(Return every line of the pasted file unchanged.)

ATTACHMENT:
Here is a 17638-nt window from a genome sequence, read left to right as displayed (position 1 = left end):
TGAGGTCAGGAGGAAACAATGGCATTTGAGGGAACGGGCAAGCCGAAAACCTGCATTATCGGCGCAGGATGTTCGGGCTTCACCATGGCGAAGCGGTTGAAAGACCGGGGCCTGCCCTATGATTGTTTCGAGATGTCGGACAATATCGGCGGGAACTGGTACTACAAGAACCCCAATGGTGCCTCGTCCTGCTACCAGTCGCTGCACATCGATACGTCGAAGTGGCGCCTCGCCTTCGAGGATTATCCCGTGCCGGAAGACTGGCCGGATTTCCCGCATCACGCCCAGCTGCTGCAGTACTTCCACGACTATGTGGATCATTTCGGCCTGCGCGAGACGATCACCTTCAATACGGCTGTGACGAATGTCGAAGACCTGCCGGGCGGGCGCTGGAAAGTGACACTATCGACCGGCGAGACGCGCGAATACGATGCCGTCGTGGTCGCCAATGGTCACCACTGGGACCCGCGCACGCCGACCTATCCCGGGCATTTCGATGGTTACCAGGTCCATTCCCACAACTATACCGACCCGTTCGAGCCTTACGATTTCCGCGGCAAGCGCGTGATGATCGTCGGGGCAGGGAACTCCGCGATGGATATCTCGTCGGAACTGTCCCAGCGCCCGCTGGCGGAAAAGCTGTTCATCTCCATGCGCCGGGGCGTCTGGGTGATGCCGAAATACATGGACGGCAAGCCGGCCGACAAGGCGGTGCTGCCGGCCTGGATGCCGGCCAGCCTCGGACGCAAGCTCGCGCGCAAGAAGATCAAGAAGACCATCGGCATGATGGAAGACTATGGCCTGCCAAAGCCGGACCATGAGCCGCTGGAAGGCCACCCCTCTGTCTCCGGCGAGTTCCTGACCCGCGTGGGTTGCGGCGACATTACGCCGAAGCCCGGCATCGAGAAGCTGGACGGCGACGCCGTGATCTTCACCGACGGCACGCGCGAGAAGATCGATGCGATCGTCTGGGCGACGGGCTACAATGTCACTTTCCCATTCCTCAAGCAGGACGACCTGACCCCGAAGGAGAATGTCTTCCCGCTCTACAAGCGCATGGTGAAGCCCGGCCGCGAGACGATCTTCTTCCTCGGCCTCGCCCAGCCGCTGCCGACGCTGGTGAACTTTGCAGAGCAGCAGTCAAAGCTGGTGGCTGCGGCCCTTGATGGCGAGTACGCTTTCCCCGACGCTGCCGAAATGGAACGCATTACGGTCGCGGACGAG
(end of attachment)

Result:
Here is a 17638-nt window from a genome sequence, read left to right as displayed (position 1 = left end):
TGAGGTCAGGAGGAAACAATGGCATTTGAGGGAACGGGCAAGCCGAAAACCTGCATTATCGGCGCAGGATGTTCGGGCTTCACCATGGCGAAGCGGTTGAAAGACCGGGGCCTGCCCTATGATTGTTTCGAGATGTCGGACAATATCGGCGGGAACTGGTACTACAAGAACCCCAATGGTGCCTCGTCCTGCTACCAGTCGCTGCACATCGATACGTCGAAGTGGCGCCTCGCCTTCGAGGATTATCCCGTGCCGGAAGACTGGCCGGATTTCCCGCATCACGCCCAGCTGCTGCAGTACTTCCACGACTATGTGGATCATTTCGGCCTGCGCGAGACGATCACCTTCAATACGGCTGTGACGAATGTCGAAGACCTGCCGGGCGGGCGCTGGAAAGTGACACTATCGACCGGCGAGACGCGCGAATACGATGCCGTCGTGGTCGCCAATGGTCACCACTGGGACCCGCGCACGCCGACCTATCCCGGGCATTTCGATGGTTACCAGGTCCATTCCCACAACTATACCGACCCGTTCGAGCCTTACGATTTCCGCGGCAAGCGCGTGATGATCGTCGGGGCAGGGAACTCCGCGATGGATATCTCGTCGGAACTGTCCCAGCGCCCGCTGGCGGAAAAGCTGTTCATCTCCATGCGCCGGGGCGTCTGGGTGATGCCGAAATACATGGACGGCAAGCCGGCCGACAAGGCGGTGCTGCCGGCCTGGATGCCGGCCAGCCTCGGACGCAAGCTCGCGCGCAAGAAGATCAAGAAGACCATCGGCATGATGGAAGACTATGGCCTGCCAAAGCCGGACCATGAGCCGCTGGAAGGCCACCCCTCTGTCTCCGGCGAGTTCCTGACCCGCGTGGGTTGCGGCGACATTACGCCGAAGCCCGGCATCGAGAAGCTGGACGGCGACGCCGTGATCTTCACCGACGGCACGCGCGAGAAGATCGATGCGATCGTCTGGGCGACGGGCTACAATGTCACTTTCCCATTCCTCAAGCAGGACGACCTGACCCCGAAGGAGAATGTCTTCCCGCTCTACAAGCGCATGGTGAAGCCCGGCCGCGAGACGATCTTCTTCCTCGGCCTCGCCCAGCCGCTGCCGACGCTGGTGAACTTTGCAGAGCAGCAGTCAAAGCTGGTGGCTGCGGCCCTTGATGGCGAGTACGCTTTCCCCGACGCTGCCGAAATGGAACGCATTACGGTCGCGGACGAG